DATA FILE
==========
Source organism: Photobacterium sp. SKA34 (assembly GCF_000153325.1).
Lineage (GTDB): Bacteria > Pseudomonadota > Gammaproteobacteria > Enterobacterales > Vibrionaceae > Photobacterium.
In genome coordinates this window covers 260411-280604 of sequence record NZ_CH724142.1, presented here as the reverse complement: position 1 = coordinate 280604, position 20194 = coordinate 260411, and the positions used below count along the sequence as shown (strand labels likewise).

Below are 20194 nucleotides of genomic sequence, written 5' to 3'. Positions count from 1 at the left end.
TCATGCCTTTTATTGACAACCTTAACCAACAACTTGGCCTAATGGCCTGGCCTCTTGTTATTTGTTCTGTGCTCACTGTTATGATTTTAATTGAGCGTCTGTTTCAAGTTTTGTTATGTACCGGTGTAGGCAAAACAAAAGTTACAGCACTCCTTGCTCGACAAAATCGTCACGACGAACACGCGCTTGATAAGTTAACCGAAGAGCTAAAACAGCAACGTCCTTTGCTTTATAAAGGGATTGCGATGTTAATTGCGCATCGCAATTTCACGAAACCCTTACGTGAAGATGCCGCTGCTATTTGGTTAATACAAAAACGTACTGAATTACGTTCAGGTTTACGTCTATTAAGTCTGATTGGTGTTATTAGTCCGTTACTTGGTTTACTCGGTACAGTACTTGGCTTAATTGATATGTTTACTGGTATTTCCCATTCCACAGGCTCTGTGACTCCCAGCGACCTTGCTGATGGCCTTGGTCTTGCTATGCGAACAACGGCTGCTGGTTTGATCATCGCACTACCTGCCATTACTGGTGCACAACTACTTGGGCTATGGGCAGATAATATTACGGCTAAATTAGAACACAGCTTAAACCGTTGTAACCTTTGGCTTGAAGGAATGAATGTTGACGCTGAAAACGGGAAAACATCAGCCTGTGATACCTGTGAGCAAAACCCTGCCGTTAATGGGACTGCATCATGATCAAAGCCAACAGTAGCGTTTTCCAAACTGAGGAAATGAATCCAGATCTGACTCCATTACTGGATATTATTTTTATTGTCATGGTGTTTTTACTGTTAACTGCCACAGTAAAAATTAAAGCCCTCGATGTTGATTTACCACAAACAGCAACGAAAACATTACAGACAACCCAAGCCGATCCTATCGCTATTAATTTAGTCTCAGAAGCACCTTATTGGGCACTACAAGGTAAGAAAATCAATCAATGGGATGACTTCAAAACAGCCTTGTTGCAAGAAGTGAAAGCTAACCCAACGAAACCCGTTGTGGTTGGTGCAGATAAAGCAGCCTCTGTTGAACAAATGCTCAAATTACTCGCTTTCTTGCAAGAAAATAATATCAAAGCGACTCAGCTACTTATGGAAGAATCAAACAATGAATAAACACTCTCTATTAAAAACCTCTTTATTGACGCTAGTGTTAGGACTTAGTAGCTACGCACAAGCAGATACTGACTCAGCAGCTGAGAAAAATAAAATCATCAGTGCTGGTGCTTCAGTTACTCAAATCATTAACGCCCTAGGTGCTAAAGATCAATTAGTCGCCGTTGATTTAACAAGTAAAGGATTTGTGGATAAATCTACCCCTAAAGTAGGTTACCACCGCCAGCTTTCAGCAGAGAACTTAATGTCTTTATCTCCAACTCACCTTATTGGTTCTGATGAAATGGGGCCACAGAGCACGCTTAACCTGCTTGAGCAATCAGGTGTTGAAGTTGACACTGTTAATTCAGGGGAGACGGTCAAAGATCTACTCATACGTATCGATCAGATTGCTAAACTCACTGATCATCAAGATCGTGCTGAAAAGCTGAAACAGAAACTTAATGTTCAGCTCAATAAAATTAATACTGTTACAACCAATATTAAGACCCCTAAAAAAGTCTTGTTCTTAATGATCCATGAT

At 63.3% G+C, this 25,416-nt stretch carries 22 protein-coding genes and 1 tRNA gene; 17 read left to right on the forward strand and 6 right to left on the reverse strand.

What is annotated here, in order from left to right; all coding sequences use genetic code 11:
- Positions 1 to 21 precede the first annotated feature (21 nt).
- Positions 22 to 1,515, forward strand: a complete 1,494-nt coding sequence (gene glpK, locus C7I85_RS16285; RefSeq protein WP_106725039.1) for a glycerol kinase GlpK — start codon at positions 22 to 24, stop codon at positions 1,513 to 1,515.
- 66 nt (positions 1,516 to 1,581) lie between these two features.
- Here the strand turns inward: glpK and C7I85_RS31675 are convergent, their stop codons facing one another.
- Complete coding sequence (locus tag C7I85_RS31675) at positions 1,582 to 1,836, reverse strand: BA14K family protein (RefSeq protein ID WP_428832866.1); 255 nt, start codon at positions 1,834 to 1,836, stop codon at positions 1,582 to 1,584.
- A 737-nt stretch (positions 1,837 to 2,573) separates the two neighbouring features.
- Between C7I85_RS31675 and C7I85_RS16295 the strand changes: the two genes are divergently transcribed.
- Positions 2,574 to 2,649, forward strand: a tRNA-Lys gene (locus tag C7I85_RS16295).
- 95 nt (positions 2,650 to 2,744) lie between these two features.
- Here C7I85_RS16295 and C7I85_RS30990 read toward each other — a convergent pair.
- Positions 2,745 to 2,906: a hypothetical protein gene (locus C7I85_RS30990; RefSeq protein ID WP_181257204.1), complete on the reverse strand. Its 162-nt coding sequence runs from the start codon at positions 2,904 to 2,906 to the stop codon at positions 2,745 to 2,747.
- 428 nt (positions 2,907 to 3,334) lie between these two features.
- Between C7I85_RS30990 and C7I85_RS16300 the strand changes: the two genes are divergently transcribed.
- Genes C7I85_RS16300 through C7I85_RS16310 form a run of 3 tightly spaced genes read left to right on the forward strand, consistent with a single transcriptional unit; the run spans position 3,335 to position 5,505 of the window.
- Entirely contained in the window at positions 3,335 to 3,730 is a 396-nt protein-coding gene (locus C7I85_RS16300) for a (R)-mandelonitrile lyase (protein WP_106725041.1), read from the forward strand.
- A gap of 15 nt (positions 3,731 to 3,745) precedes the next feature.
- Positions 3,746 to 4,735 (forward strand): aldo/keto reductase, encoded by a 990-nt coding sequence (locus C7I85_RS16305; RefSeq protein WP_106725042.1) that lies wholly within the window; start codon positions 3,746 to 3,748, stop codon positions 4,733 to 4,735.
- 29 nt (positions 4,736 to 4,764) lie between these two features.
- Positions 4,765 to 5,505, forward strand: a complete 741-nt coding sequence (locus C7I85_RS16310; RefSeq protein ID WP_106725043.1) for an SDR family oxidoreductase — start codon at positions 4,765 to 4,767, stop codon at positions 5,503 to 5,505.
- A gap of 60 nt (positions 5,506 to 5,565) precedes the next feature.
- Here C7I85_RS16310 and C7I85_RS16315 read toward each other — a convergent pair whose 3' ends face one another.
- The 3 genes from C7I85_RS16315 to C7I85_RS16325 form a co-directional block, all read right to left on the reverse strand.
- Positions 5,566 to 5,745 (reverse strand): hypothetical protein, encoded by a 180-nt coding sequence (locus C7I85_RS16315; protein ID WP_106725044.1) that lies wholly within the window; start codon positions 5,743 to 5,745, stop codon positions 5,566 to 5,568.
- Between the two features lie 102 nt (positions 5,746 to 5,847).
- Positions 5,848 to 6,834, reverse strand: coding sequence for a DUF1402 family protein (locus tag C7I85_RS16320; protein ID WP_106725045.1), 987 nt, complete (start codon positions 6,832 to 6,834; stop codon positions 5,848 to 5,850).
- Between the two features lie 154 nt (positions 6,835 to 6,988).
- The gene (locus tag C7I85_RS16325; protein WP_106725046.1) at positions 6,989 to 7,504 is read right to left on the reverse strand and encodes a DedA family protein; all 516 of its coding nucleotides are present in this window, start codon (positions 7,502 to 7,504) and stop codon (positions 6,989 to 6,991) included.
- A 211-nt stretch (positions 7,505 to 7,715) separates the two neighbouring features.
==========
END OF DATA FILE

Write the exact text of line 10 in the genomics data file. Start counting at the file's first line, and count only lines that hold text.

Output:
- 66 nt (positions 1,516 to 1,581) lie between these two features.